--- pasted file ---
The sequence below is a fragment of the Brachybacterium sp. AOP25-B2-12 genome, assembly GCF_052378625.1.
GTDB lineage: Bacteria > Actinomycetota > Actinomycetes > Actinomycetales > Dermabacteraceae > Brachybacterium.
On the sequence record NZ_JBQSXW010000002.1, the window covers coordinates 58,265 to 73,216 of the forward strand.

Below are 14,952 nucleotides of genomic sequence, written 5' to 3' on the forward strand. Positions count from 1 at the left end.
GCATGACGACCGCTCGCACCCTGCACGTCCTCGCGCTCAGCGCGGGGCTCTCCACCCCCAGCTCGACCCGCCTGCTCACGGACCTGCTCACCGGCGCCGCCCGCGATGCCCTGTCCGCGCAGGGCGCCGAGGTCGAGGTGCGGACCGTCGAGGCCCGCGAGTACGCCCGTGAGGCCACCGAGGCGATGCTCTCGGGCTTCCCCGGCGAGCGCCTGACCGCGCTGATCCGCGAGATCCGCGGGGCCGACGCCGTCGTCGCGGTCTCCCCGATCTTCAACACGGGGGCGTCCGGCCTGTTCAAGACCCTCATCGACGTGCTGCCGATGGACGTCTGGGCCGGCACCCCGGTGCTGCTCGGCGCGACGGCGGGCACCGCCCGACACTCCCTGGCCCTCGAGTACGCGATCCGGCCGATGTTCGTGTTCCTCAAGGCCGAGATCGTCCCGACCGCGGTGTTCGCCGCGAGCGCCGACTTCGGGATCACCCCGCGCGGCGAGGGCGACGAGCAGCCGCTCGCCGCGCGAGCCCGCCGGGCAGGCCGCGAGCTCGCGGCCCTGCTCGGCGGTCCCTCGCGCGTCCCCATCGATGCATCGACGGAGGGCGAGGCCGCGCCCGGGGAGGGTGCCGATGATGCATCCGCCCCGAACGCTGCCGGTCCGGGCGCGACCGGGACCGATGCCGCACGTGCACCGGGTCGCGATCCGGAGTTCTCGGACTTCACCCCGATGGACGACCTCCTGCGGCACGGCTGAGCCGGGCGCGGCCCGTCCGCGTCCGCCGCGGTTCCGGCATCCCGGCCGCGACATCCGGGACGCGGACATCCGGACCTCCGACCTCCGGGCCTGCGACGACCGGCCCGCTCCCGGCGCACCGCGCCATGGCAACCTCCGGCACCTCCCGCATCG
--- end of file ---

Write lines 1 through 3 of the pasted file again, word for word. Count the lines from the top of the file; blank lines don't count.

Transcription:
The sequence below is a fragment of the Brachybacterium sp. AOP25-B2-12 genome, assembly GCF_052378625.1.
GTDB lineage: Bacteria > Actinomycetota > Actinomycetes > Actinomycetales > Dermabacteraceae > Brachybacterium.
On the sequence record NZ_JBQSXW010000002.1, the window covers coordinates 58,265 to 73,216 of the forward strand.